The overall benefit of the Skipjack shape is its refined traditional aesthetics, combined with an economically built and easily driven hull form. Inevitably comes the question then... 'Isn't a rounded hull faster..?'

We answer this question the same way every time: A single chine shape has very slightly more wetted surface, therefore more sail area is indicated making it the equal of a rounded hull. In section, the single chine shape has just a bit more 'shoulder' below the waterline which allows the boat to carry that extra sail area without penalty in terms of heel. At speed, in particular when sailing fast down wind, the chine shape is actually faster due to being able to develop greater dynamic lift.

The single chine shape has other advantages... primarily that of being quite simple to build in metal, therefore requiring considerably less labor. In terms of speed per dollar, since one can afford to make a single chine vessel longer than one could afford to do with a rounded or multi-chine hull form, there are substantial performance gains to be had.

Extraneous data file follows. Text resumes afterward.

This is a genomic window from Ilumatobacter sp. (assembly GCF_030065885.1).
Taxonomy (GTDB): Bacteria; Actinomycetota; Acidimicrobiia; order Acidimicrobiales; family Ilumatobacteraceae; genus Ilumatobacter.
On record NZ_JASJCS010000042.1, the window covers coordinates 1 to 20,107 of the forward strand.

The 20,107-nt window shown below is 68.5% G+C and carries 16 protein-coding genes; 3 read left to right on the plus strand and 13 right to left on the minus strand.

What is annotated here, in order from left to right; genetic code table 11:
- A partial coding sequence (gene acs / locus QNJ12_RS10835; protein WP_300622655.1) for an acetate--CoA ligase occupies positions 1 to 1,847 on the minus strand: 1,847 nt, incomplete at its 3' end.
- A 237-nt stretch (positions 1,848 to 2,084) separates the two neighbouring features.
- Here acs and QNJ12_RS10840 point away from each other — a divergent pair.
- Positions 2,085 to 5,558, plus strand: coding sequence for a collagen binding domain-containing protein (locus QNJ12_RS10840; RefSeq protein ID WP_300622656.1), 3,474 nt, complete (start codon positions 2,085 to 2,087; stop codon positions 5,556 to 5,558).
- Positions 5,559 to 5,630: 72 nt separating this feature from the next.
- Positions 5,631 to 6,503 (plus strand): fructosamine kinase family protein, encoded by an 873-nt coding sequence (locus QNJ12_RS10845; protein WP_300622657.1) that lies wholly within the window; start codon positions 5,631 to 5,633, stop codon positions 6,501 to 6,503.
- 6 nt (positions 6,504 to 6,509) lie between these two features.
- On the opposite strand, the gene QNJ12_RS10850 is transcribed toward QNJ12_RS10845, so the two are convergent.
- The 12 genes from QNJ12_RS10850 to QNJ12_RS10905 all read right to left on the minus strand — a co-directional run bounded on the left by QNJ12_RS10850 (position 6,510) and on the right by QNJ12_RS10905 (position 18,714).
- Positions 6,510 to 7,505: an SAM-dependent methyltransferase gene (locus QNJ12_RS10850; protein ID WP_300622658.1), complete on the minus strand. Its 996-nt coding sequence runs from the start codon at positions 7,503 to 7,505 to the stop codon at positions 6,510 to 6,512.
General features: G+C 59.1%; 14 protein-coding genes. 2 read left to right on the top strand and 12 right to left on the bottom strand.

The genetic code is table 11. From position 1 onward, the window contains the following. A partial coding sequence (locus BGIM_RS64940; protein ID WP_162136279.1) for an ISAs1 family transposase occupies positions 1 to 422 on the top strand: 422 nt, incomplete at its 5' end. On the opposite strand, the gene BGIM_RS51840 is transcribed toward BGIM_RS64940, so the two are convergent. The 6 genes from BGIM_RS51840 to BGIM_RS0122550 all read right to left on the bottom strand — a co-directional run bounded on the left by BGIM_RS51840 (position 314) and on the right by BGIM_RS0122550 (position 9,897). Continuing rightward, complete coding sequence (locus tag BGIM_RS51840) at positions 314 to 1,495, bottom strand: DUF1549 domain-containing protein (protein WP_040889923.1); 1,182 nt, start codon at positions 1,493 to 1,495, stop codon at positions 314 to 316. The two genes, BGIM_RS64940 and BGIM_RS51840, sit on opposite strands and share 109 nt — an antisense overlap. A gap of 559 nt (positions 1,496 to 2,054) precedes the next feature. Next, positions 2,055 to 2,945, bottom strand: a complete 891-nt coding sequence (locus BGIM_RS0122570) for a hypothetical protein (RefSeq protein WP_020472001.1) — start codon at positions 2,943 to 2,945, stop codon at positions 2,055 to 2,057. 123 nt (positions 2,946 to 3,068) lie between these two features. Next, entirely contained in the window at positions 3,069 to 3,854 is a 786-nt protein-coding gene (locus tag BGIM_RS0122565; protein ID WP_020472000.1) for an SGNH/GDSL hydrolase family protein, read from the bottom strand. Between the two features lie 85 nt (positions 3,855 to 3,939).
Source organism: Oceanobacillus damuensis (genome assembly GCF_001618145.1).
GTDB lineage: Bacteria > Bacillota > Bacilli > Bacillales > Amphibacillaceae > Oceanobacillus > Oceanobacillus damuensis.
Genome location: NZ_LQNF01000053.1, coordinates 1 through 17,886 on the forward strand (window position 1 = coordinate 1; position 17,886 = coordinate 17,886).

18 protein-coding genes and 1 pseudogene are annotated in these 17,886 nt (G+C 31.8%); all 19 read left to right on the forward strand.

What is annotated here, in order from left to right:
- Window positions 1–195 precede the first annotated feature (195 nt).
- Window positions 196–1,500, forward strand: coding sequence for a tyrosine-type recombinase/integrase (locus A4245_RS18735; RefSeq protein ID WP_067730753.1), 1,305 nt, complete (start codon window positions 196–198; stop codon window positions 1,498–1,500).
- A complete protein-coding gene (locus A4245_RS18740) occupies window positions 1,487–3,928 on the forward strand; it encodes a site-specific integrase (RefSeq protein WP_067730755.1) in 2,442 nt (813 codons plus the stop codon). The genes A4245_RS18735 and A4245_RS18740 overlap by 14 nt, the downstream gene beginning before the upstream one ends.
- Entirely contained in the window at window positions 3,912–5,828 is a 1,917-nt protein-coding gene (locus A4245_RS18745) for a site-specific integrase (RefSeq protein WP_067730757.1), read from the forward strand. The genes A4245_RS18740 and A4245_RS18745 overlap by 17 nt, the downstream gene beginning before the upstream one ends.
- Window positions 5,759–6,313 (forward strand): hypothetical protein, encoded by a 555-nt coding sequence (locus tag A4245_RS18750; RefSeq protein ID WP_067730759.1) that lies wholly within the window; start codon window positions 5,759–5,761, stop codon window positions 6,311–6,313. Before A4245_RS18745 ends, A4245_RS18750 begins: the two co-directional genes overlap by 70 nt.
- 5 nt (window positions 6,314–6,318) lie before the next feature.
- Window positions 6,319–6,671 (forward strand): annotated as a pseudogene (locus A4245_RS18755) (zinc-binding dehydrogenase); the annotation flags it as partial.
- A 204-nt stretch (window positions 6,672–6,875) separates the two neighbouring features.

The 100' Cargo Skipjack

Particulars of the 100' Cargo Skipjack are:

The 100’ Skipjack has a preliminary carrying capacity of around 24 long tons. Maximum load for this size amounts to around 14% of the light ship displacement.  At 3.9 long tons per inch of immersion, the max load implies a total immersion of 6 inches.

The 120' Cargo Skipjack

Particulars of the 120' Cargo Skipjack are: